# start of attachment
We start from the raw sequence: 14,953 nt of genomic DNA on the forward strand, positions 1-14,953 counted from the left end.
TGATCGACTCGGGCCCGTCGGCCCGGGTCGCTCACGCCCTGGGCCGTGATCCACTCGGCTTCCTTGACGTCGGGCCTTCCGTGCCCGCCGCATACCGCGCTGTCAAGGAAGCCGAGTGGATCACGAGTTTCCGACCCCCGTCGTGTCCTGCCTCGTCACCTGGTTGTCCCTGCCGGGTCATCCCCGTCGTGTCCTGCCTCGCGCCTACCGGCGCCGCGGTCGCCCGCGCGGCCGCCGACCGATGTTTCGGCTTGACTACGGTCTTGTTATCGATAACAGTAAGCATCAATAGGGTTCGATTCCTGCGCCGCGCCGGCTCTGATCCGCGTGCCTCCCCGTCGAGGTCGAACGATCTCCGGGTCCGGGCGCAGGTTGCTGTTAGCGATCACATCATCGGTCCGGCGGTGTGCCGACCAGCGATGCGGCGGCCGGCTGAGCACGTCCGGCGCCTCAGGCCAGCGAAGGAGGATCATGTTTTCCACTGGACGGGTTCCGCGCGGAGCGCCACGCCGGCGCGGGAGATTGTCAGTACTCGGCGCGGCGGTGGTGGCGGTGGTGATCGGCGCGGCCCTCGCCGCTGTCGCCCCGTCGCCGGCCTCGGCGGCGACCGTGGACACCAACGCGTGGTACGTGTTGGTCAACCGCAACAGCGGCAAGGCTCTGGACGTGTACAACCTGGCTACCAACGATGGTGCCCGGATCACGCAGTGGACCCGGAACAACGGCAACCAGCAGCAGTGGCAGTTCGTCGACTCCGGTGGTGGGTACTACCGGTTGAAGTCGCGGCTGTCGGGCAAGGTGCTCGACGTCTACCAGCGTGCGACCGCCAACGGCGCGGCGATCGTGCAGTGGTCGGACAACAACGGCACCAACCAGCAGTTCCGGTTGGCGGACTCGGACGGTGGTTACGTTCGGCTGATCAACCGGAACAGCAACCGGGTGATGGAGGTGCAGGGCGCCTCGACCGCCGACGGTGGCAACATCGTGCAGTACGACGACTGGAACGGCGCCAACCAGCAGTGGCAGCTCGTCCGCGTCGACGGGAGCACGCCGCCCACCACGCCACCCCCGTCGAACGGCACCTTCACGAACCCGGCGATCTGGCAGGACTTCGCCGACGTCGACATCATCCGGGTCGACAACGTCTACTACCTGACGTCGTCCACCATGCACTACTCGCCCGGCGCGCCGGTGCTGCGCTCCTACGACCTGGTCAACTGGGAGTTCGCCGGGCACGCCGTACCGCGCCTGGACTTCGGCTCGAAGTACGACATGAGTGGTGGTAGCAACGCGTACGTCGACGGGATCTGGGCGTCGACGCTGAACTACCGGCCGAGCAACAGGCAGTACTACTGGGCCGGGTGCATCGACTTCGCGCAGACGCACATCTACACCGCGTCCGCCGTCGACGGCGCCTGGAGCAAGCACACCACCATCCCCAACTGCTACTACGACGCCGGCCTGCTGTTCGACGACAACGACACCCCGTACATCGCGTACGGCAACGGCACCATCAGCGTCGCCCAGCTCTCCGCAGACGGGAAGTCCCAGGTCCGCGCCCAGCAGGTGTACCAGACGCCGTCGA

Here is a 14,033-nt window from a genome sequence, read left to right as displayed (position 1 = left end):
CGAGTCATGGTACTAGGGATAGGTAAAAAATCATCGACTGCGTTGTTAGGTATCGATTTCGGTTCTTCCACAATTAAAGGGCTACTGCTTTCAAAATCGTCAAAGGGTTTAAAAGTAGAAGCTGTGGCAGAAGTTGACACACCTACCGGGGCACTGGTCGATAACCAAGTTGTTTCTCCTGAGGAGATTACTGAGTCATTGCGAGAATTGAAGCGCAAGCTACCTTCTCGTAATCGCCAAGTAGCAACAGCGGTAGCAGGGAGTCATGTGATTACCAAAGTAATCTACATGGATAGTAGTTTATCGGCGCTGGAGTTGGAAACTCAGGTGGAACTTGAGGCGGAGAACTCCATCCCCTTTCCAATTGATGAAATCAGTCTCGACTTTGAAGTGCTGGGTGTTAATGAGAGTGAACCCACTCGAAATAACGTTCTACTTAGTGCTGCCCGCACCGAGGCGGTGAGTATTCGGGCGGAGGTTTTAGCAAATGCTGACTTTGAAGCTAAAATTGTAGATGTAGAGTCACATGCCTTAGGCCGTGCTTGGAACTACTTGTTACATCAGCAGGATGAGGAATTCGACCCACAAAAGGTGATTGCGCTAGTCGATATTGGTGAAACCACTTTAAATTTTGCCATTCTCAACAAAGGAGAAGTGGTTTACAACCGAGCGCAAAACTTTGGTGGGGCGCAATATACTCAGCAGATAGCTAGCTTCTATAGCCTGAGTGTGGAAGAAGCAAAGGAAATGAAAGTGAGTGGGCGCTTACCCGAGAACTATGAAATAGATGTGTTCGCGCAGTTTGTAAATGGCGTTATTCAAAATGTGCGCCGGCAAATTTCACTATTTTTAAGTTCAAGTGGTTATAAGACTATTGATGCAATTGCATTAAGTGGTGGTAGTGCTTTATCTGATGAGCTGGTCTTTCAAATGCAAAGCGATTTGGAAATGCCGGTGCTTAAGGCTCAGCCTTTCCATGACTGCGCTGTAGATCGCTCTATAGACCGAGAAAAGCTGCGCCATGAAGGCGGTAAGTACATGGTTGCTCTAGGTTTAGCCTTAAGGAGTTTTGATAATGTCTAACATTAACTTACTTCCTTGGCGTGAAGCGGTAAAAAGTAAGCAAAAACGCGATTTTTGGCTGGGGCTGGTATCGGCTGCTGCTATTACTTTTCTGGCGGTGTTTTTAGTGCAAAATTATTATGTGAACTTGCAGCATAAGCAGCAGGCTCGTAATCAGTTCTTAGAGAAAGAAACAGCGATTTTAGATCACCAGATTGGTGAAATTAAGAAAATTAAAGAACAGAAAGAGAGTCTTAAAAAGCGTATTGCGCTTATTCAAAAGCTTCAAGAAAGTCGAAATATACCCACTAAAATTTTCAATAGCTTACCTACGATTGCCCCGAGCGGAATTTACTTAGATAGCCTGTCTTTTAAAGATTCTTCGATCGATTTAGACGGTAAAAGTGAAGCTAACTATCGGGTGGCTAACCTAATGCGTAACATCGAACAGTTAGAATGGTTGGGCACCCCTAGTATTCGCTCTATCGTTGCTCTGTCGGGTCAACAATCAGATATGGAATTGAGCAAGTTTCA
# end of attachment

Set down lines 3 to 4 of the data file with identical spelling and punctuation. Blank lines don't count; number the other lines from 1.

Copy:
Here is a 14,033-nt window from a genome sequence, read left to right as displayed (position 1 = left end):
CGAGTCATGGTACTAGGGATAGGTAAAAAATCATCGACTGCGTTGTTAGGTATCGATTTCGGTTCTTCCACAATTAAAGGGCTACTGCTTTCAAAATCGTCAAAGGGTTTAAAAGTAGAAGCTGTGGCAGAAGTTGACACACCTACCGGGGCACTGGTCGATAACCAAGTTGTTTCTCCTGAGGAGATTACTGAGTCATTGCGAGAATTGAAGCGCAAGCTACCTTCTCGTAATCGCCAAGTAGCAACAGCGGTAGCAGGGAGTCATGTGATTACCAAAGTAATCTACATGGATAGTAGTTTATCGGCGCTGGAGTTGGAAACTCAGGTGGAACTTGAGGCGGAGAACTCCATCCCCTTTCCAATTGATGAAATCAGTCTCGACTTTGAAGTGCTGGGTGTTAATGAGAGTGAACCCACTCGAAATAACGTTCTACTTAGTGCTGCCCGCACCGAGGCGGTGAGTATTCGGGCGGAGGTTTTAGCAAATGCTGACTTTGAAGCTAAAATTGTAGATGTAGAGTCACATGCCTTAGGCCGTGCTTGGAACTACTTGTTACATCAGCAGGATGAGGAATTCGACCCACAAAAGGTGATTGCGCTAGTCGATATTGGTGAAACCACTTTAAATTTTGCCATTCTCAACAAAGGAGAAGTGGTTTACAACCGAGCGCAAAACTTTGGTGGGGCGCAATATACTCAGCAGATAGCTAGCTTCTATAGCCTGAGTGTGGAAGAAGCAAAGGAAATGAAAGTGAGTGGGCGCTTACCCGAGAACTATGAAATAGATGTGTTCGCGCAGTTTGTAAATGGCGTTATTCAAAATGTGCGCCGGCAAATTTCACTATTTTTAAGTTCAAGTGGTTATAAGACTATTGATGCAATTGCATTAAGTGGTGGTAGTGCTTTATCTGATGAGCTGGTCTTTCAAATGCAAAGCGATTTGGAAATGCCGGTGCTTAAGGCTCAGCCTTTCCATGACTGCGCTGTAGATCGCTCTATAGACCGAGAAAAGCTGCGCCATGAAGGCGGTAAGTACATGGTTGCTCTAGGTTTAGCCTTAAGGAGTTTTGATAATGTCTAACATTAACTTACTTCCTTGGCGTGAAGCGGTAAAAAGTAAGCAAAAACGCGATTTTTGGCTGGGGCTGGTATCGGCTGCTGCTATTACTTTTCTGGCGGTGTTTTTAGTGCAAAATTATTATGTGAACTTGCAGCATAAGCAGCAGGCTCGTAATCAGTTCTTAGAGAAAGAAACAGCGATTTTAGATCACCAGATTGGTGAAATTAAGAAAATTAAAGAACAGAAAGAGAGTCTTAAAAAGCGTATTGCGCTTATTCAAAAGCTTCAAGAAAGTCGAAATATACCCACTAAAATTTTCAATAGCTTACCTACGATTGCCCCGAGCGGAATTTACTTAGATAGCCTGTCTTTTAAAGATTCTTCGATCGATTTAGACGGTAAAAGTGAAGCTAACTATCGGGTGGCTAACCTAATGCGTAACATCGAACAGTTAGAATGGTTGGGCACCCCTAGTATTCGCTCTATCGTTGCTCTGTCGGGTCAACAATCAGATATGGAATTGAGCAAGTTTCA